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Africa needs better protection for whistleblowers

March 9, 2017

In Africa only seven of 54 countries have a whistleblower protection law on the books. DW talked to Mark Worth of the Platform for the Protection of Whistleblowers in Africa about the dangers whistleblowers face.

A set of files, one marked Top Secret
Image: imago/INSADCO

DW: Mark, you are a whistleblower expert and member of the board. What's the mission of the Platform for the Protection of Whistleblowers in Africa?

Mark Worth: The platform has many core functions. One of them is to provide personal legal advice and support and, when needed, legal representation for whistleblowers and other sensitive witnesses who are in danger of either civil liability or criminal prosecution or even physical threats and dangers. So we have developed a network of lawyers across Africa to provide this legal support and advice. Another core function is to receive whistleblower disclosures and information from other sensitive witnesses and crime victims through an encrypted online portal which uses the global leak software and also through secure telephone hotlines which for now are in English and French. Another core function is to develop articles based on these disclosures for publication in national, regional and international media to get the information out to the public. It is also about working towards the passage of strong whistleblower protection laws, to make sure that there is legal protection in place for whistleblowers across the continent, to strengthen existing laws and to make sure these laws are being efficiently and effectively applied. Another purpose is to generally raise awareness in Africa about the role of whistleblowers  - to recognize that whistleblowers, whether they are a citizen or an employee or even a government official - play a key role in exposing and combating corruption, holding guilty parties, crooks and swindlers to account if they do break the law, commit crimes or destroy the environment or are responsible for unsafe food or dirty water, to make sure these crimes and dangers do not go unpunished. This is the first regional organization in the world that provides all the core functions to protect whistleblowers, to give them an opportunity to report safely, to write about their disclosures and to strengthen legal rights for them across the continent.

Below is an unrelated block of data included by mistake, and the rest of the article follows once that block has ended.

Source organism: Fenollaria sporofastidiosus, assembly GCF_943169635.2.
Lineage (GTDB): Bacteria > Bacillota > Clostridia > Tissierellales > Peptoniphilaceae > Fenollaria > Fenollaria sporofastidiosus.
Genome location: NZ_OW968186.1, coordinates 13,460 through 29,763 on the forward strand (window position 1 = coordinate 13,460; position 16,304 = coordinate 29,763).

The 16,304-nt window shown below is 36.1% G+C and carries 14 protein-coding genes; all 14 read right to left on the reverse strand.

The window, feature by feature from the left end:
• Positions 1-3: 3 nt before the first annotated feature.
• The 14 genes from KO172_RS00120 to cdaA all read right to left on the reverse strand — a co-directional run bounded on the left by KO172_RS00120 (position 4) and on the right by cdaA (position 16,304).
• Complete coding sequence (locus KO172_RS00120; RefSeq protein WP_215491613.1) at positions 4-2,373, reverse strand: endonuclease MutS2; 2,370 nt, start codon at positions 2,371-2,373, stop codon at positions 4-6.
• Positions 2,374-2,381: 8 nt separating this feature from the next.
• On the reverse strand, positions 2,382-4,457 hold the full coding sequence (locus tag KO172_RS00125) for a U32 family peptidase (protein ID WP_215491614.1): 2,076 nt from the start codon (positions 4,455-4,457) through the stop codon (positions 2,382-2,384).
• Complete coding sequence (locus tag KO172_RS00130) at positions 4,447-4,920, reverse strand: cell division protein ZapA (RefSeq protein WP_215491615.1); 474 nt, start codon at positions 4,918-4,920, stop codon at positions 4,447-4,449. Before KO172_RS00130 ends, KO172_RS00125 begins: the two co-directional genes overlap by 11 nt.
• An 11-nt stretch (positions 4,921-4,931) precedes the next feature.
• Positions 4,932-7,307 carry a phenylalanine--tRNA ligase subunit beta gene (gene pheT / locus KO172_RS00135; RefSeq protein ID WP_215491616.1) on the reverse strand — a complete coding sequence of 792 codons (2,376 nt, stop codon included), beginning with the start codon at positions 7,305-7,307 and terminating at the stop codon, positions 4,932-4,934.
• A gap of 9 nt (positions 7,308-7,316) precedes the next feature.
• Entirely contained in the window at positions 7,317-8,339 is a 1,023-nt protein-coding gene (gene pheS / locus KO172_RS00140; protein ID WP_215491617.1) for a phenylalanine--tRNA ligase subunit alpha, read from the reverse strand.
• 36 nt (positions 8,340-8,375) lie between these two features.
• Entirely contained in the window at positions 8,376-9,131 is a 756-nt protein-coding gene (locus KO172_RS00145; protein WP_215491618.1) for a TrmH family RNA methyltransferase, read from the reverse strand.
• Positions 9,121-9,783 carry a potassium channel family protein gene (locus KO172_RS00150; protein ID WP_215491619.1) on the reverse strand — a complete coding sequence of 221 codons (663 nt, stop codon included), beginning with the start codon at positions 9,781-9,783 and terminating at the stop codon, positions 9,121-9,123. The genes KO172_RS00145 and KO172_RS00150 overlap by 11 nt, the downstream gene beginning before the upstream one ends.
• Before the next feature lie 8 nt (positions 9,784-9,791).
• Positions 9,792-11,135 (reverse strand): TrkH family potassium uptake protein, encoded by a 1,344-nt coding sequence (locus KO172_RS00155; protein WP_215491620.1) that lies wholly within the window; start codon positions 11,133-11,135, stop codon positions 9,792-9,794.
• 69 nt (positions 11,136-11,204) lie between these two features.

How important are whistleblowers, especially for Africa?

We don't like to distinguish, they are important everywhere in the world. Every country in the world has had some whistleblower cases of some kind. However, in Africa our research found that only seven of 54 countries have a whistleblower protection law on the books. So certainly, in terms of legal protection, Africa needs to catch up. In the EU by comparison, 11 of the 28 countries have the protection law, so a little bit better record though still not great. There have been countless cases of whistleblowers and other sensitive witnesses in Africa being fired, harassed, ostracized, threatened, murdered, blacklisted or put in dangerous situations, including their family. There is massive corruption that entangles business interests with political interests. Whistleblowers have played an increasingly important role in exposing these individuals and their deeds. So that's why the platform will both report on the disclosures in the media, get the word out, publish their reports and also try to protect them from such retaliations. The role of whistleblowers in Africa is the same as in every part of the world: to give citizens, regular people in regular jobs who come across a piece of paper that doesn't look right, the chance to get that piece of paper out into the public domain and try to fix the problem.